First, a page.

Tuesday, September 30, 2014

The Housing Market's Lost Decade - Looking Ahead

While the American housing market has shown improvement since the collapse that began in 2006, it is still not back to its pre-Great Recession levels as shown on this graph:

In fact, according to Clear Capital, as shown on the red line, U.S. nominal housing prices are just back to 2005 levels, completely ignoring inflation.  This means that many homeowners today have no more equity in their homes than they did when they bought a decade ago.  Even two and a half years of real estate market recovery has not brought an end to the lost decade for many markets and the nation as a whole.

How unusual is this?  Over the past 30 years, on a rolling ten year period, housing prices have increased 55 percent on a nationwide basis.  That said, individual real estate markets have performed far differently with some markets showing no losses over the past decade and some markets showing that prices have not increased for more than 15 years, particularly those in the Midwest.

Let's look at the data on a national and regional basis from August 2013 to August 2014 and on a quarter-over-quarter basis:

The high distressed saturation in both the South and Midwest is of great concern and will continue to put downward pressure on price increases going forward.

Let's look at the 10 poorest performing markets over the last quarter:

Notice how in each case, on a year-over-year basis, the metropolitan area is under performing the national average price increase of 8 percent.  In fact, in the Hartford area, over the year between August 2013 and August 2014, the market has shown almost no increase in the price of homes.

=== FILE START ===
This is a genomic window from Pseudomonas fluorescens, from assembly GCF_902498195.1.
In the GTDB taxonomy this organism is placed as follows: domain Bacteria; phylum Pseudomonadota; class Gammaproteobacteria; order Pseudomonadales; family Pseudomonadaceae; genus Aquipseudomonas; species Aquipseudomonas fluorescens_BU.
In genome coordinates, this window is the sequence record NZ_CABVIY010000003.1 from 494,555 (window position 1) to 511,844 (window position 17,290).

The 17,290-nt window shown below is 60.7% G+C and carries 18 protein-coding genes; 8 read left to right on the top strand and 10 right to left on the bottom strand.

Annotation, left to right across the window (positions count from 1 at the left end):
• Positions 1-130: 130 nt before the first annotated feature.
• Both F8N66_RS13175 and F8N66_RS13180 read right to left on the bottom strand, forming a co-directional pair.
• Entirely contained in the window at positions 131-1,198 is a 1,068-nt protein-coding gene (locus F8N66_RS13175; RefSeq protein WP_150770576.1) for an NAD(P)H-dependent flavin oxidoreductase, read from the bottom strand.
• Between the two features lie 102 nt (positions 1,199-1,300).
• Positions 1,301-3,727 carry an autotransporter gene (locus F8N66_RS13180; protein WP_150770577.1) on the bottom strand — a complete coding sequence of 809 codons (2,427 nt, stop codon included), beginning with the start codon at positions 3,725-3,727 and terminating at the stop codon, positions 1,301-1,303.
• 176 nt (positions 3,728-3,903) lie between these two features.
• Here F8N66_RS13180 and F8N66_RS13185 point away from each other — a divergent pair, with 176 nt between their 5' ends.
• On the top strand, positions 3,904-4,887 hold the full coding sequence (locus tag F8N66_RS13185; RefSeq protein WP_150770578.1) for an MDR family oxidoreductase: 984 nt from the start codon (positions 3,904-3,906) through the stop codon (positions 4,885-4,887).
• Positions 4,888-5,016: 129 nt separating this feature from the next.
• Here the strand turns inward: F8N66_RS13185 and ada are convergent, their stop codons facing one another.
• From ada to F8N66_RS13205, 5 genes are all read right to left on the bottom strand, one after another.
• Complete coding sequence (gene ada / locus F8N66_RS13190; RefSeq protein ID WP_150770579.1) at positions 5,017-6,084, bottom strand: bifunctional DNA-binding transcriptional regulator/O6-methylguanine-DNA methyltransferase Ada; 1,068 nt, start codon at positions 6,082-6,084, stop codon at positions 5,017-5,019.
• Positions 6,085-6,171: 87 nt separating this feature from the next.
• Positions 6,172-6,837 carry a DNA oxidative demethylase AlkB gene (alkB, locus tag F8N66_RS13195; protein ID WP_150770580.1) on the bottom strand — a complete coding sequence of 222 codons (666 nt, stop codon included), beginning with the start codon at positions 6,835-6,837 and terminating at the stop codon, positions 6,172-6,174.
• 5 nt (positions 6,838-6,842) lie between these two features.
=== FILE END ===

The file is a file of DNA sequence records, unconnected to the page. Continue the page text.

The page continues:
What does Clear Capital see for the year ahead?  The growth rate of 8 percent over the last year is more than twice the average historical annual house price increase of 3.5 percent but it is not likely to continue.  Weakness in price appreciation is already taking place with August 2014 house price growth falling 0.4 percentage points from 8.4 percent in July 2014 which itself was down from 9.0 percent the month before.  This downward trend has Clear Capital projecting that through 2015, house prices will increase by only 1.8 percent, suggesting that the "lost decade" will continue for more than ten years.

Here is a chart showing Clear Capital's six month house price appreciation forecast by region:

Over the next six months, Clear Capital projects that the worst performing markets will be:

As if Detroit's real estate market hasn't been hit hard enough over the past decade!

With real wages doing this over the past six years...

 ...it is highly unlikely that America's strained housing market will show significant price appreciation over the coming years since so much of our economic health depends on the perception of household wealth.

Monday, September 29, 2014

Placing the Blame for Africa's Ebola Outbreak

As most of us are aware, parts of western Africa are experiencing the largest outbreak of Ebola since it was first noted in 1976.  A recent letter in the Liberian Observer, a newspaper in Monrovia, by Dr. Cyril E. Broderick, Sr., a Professor of Plant Pathology at Delaware State University lays the blame for the recent outbreak in an interesting direction.

Let's open by looking at a chart from the Ministry of Health and Social Welfare in Liberia showing us the current situation:

A total of 3458 cases of Ebola have been noted in Liberia up to September 23, 2014.  Of the 3458 cases, 1830 have resulted in death for a death rate of 57.7 percent.  As well, there have been 184 cases affecting health care workers with a total of 91 deceased health care workers for a death rate of 49.5 percent.  Most of the workers infected have been nurses (46) and nurse aids (20).

Here is a graph showing the ramping up of the number of cases as the weeks passed: